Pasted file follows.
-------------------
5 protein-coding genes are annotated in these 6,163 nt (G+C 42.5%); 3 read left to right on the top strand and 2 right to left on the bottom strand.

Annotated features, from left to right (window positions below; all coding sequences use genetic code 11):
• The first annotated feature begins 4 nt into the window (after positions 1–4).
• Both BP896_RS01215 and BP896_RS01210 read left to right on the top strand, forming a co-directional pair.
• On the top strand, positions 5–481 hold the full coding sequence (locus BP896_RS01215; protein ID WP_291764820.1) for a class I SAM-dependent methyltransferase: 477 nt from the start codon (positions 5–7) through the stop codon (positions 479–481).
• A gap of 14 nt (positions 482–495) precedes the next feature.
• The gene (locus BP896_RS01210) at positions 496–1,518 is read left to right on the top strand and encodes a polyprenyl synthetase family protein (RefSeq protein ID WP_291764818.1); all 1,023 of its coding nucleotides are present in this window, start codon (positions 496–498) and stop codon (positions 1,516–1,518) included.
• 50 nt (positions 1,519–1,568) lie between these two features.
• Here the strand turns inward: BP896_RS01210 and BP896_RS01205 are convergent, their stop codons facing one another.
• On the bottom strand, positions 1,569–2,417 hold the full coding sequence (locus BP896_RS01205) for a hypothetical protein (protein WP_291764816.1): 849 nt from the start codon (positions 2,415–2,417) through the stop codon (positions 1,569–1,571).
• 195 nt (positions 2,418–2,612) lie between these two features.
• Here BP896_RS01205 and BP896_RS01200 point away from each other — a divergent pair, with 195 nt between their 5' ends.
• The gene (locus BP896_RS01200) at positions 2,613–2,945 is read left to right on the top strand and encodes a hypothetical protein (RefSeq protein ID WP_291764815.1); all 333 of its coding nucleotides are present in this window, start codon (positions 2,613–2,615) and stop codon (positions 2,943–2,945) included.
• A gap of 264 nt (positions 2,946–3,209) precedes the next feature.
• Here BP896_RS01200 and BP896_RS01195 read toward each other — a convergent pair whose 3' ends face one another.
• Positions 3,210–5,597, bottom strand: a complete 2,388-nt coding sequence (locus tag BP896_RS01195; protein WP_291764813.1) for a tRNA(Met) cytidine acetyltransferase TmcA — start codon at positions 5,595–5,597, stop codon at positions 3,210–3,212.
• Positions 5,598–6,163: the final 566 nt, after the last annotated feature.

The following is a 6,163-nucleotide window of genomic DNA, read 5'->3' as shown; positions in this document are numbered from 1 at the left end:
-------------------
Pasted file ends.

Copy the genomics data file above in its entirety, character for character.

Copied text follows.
5 protein-coding genes are annotated in these 6,163 nt (G+C 42.5%); 3 read left to right on the top strand and 2 right to left on the bottom strand.

Annotated features, from left to right (window positions below; all coding sequences use genetic code 11):
• The first annotated feature begins 4 nt into the window (after positions 1–4).
• Both BP896_RS01215 and BP896_RS01210 read left to right on the top strand, forming a co-directional pair.
• On the top strand, positions 5–481 hold the full coding sequence (locus BP896_RS01215; protein ID WP_291764820.1) for a class I SAM-dependent methyltransferase: 477 nt from the start codon (positions 5–7) through the stop codon (positions 479–481).
• A gap of 14 nt (positions 482–495) precedes the next feature.
• The gene (locus BP896_RS01210) at positions 496–1,518 is read left to right on the top strand and encodes a polyprenyl synthetase family protein (RefSeq protein ID WP_291764818.1); all 1,023 of its coding nucleotides are present in this window, start codon (positions 496–498) and stop codon (positions 1,516–1,518) included.
• 50 nt (positions 1,519–1,568) lie between these two features.
• Here the strand turns inward: BP896_RS01210 and BP896_RS01205 are convergent, their stop codons facing one another.
• On the bottom strand, positions 1,569–2,417 hold the full coding sequence (locus BP896_RS01205) for a hypothetical protein (protein WP_291764816.1): 849 nt from the start codon (positions 2,415–2,417) through the stop codon (positions 1,569–1,571).
• 195 nt (positions 2,418–2,612) lie between these two features.
• Here BP896_RS01205 and BP896_RS01200 point away from each other — a divergent pair, with 195 nt between their 5' ends.
• The gene (locus BP896_RS01200) at positions 2,613–2,945 is read left to right on the top strand and encodes a hypothetical protein (RefSeq protein ID WP_291764815.1); all 333 of its coding nucleotides are present in this window, start codon (positions 2,613–2,615) and stop codon (positions 2,943–2,945) included.
• A gap of 264 nt (positions 2,946–3,209) precedes the next feature.
• Here BP896_RS01200 and BP896_RS01195 read toward each other — a convergent pair whose 3' ends face one another.
• Positions 3,210–5,597, bottom strand: a complete 2,388-nt coding sequence (locus tag BP896_RS01195; protein WP_291764813.1) for a tRNA(Met) cytidine acetyltransferase TmcA — start codon at positions 5,595–5,597, stop codon at positions 3,210–3,212.
• Positions 5,598–6,163: the final 566 nt, after the last annotated feature.

The following is a 6,163-nucleotide window of genomic DNA, read 5'->3' as shown; positions in this document are numbered from 1 at the left end: